O pandemic, mother of invention. I have started assigning my Ovid students homework of submitting a recording of 10-15 lines, which we read at sight in class, read aloud rather than translated. Moodle makes this easy to submit. It’s amazing how readily you can tell if they understand. I added a part that involves picking five key words and looking them up the dictionary and explaining why they think they are important, which gets in an interpretive element consistent with my learning goals. But that’s not essential, of course. The results of the first round are so good, the ability to hear if they get Ovid’s tone so cool, the interpretations they gave in the written part so perceptive, and the homework so damn easy to grade, I had to share. I emphasized that I was not judging their pronunciation, but rather their pausing and emphasis as it reflects comprehension. I may never go back to grading written translations.
Here is the prompt:
- Read the passage out loud in Latin with emphasis and pausing that reflect comprehension. Submit a recording.
- Find the five most important or emphatic words in the passage in your view;
- write the location in Lewis & Short where the contextually appropriate meaning of each if these five words is listed
- give the contextually appropriate translation of these five words
- explain briefly why you believe each word is important in the context
And here is the example I provided:
Ovid, Metamorphoses 1.1–4.
In nova fert animus mutatas dicere formas
corpora; di, coeptis (nam vos mutastis et illas)
adspirate meis primaque ab origine mundi
ad mea perpetuum deducite tempora carmen!
nova: “new” (LS novus I.A), or “strange” (LS novus I.B): this is the first significant word, and separated a long way from the word it modifies, corpora, which gives it emphasis. What he has to say will be “new” and/or “strange.” Exciting!
mutatas: “changed” (LS muto II.A.1), going with formas. This whole poem is about change, so it makes sense to foreground this word in the first line. mutatas formas is pretty much Latin for the Greek title Metamorphoses (“Transformations”).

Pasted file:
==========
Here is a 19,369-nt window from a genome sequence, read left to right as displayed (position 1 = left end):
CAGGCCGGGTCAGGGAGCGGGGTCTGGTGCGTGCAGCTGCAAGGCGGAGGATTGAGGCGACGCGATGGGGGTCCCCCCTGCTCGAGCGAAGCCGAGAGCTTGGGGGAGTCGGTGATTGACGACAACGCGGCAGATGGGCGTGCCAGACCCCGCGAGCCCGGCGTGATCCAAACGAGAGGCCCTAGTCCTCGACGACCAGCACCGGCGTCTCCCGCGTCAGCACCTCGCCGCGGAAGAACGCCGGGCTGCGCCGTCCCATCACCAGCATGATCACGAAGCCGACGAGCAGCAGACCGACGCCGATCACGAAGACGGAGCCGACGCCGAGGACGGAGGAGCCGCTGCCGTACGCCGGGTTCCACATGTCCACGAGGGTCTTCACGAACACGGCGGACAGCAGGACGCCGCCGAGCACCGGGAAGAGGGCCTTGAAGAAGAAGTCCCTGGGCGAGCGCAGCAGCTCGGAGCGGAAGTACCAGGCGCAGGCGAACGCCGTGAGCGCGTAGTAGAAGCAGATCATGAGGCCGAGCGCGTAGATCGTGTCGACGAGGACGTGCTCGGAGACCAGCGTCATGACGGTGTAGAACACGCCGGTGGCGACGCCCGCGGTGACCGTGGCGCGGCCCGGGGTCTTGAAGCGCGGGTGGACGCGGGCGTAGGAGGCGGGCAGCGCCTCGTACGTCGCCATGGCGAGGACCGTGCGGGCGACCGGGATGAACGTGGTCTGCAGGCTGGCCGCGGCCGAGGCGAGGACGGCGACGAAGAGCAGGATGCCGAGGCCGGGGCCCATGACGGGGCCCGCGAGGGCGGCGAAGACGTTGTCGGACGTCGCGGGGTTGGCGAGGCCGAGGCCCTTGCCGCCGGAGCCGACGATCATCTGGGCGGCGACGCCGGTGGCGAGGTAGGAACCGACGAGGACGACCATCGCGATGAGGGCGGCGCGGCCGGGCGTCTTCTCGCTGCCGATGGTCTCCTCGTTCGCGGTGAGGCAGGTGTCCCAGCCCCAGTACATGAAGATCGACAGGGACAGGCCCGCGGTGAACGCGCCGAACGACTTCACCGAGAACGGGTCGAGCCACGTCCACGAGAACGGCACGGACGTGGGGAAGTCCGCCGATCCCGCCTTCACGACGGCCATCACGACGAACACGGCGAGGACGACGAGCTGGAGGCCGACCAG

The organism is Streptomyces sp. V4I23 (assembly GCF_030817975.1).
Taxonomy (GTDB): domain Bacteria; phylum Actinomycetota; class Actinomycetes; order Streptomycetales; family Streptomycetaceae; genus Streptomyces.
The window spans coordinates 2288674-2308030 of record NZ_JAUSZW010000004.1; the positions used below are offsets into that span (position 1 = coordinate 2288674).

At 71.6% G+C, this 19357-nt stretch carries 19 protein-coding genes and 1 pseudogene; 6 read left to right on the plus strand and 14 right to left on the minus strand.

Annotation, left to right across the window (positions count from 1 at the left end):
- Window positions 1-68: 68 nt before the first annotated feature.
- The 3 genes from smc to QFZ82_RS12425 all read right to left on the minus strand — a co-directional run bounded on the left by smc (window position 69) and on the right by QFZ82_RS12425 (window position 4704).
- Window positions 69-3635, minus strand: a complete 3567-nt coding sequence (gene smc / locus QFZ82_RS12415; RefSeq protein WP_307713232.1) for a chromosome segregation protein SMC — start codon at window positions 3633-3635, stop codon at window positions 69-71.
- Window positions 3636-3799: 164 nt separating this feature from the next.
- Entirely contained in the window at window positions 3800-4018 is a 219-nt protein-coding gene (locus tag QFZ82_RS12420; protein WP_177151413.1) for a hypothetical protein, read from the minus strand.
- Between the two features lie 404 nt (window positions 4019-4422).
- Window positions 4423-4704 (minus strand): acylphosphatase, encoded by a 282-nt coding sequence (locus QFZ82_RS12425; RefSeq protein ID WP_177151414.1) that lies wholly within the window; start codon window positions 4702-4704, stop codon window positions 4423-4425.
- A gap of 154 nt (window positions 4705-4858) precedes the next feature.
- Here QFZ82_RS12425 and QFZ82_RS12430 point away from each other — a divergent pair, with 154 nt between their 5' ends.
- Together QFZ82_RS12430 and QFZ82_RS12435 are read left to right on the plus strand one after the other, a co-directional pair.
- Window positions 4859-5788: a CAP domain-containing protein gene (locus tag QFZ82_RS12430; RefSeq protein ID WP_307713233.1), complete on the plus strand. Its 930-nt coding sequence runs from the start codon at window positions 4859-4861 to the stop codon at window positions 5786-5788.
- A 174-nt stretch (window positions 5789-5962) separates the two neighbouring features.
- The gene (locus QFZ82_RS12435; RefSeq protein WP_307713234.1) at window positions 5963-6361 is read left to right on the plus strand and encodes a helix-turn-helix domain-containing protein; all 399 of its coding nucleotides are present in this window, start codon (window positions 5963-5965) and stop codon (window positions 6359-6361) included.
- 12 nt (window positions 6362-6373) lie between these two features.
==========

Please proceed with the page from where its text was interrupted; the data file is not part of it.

adspirate: “to be favorable to, to favor, assist (the figure taken from a fair breeze)” + dat. (LS aspiro I.A.2), governing coeptis meis (“the work I have begun”). Ovid is calling on the gods to favor his enterprise, so this is a key word, emphasized by being first in the line. It’s imperative, looking back to the vocative di in line 2. Tone is confident (?).
perpetuum: “continuous, unbroken, uninterrupted” (LS perpetuus I.A). Ovid’s song will be “continuous” and extend all the way from the origin of the world to his own time. Very ambitious! Also, if you’ve read the Metamorphoses you know it’s loosely organized, with one story after another in a continuous stream. So he may be giving us a heads up about that.
A few notes:
- I grade these on a 1-10 scale, and they take under 5 minutes each to grade.
- The due date is midnight on the day after we read the lines at sight in class. I don’t want it to get stale. Great way to review and reinforce, I think.
- The students have as a textbook Peter Jones’ superb Reading Ovid. This helps the students by giving them context, interpretive summaries, vocabulary, macrons on the Latin, and excellent interpretive notes. I frigging love this book. This assignment asks them to go beyond it by investigating in the dictionary and saying what they think.